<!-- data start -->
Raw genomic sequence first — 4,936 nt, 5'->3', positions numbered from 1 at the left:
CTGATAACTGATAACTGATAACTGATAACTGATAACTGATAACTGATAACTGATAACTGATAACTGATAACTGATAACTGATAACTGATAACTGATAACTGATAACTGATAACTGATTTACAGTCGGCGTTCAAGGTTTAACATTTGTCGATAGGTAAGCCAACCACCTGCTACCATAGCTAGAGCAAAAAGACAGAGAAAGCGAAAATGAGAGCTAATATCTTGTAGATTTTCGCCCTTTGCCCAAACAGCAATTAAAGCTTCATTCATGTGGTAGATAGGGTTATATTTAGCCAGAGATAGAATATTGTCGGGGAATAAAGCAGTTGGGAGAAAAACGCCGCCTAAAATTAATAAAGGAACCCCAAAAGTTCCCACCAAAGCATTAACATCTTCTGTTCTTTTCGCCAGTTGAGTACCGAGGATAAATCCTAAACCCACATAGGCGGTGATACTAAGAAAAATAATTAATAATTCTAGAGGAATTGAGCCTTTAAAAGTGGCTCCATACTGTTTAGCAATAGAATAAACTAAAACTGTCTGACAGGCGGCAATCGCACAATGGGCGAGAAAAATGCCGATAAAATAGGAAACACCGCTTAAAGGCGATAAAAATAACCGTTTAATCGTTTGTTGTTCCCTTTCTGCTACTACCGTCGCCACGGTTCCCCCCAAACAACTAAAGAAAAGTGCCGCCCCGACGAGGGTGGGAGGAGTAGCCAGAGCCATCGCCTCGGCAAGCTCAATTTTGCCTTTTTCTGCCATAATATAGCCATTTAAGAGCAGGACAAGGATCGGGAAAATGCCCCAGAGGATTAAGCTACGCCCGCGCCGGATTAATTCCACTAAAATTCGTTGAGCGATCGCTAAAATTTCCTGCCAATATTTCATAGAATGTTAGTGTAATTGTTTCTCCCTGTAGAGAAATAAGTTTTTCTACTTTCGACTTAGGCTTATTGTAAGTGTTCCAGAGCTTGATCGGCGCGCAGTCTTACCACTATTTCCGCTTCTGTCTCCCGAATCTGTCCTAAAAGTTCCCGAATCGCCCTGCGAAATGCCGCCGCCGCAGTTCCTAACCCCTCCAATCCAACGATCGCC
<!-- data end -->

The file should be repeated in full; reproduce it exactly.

Raw genomic sequence first — 4,936 nt, 5'->3', positions numbered from 1 at the left:
CTGATAACTGATAACTGATAACTGATAACTGATAACTGATAACTGATAACTGATAACTGATAACTGATAACTGATAACTGATAACTGATAACTGATAACTGATAACTGATAACTGATTTACAGTCGGCGTTCAAGGTTTAACATTTGTCGATAGGTAAGCCAACCACCTGCTACCATAGCTAGAGCAAAAAGACAGAGAAAGCGAAAATGAGAGCTAATATCTTGTAGATTTTCGCCCTTTGCCCAAACAGCAATTAAAGCTTCATTCATGTGGTAGATAGGGTTATATTTAGCCAGAGATAGAATATTGTCGGGGAATAAAGCAGTTGGGAGAAAAACGCCGCCTAAAATTAATAAAGGAACCCCAAAAGTTCCCACCAAAGCATTAACATCTTCTGTTCTTTTCGCCAGTTGAGTACCGAGGATAAATCCTAAACCCACATAGGCGGTGATACTAAGAAAAATAATTAATAATTCTAGAGGAATTGAGCCTTTAAAAGTGGCTCCATACTGTTTAGCAATAGAATAAACTAAAACTGTCTGACAGGCGGCAATCGCACAATGGGCGAGAAAAATGCCGATAAAATAGGAAACACCGCTTAAAGGCGATAAAAATAACCGTTTAATCGTTTGTTGTTCCCTTTCTGCTACTACCGTCGCCACGGTTCCCCCCAAACAACTAAAGAAAAGTGCCGCCCCGACGAGGGTGGGAGGAGTAGCCAGAGCCATCGCCTCGGCAAGCTCAATTTTGCCTTTTTCTGCCATAATATAGCCATTTAAGAGCAGGACAAGGATCGGGAAAATGCCCCAGAGGATTAAGCTACGCCCGCGCCGGATTAATTCCACTAAAATTCGTTGAGCGATCGCTAAAATTTCCTGCCAATATTTCATAGAATGTTAGTGTAATTGTTTCTCCCTGTAGAGAAATAAGTTTTTCTACTTTCGACTTAGGCTTATTGTAAGTGTTCCAGAGCTTGATCGGCGCGCAGTCTTACCACTATTTCCGCTTCTGTCTCCCGAATCTGTCCTAAAAGTTCCCGAATCGCCCTGCGAAATGCCGCCGCCGCAGTTCCTAACCCCTCCAATCCAACGATCGCC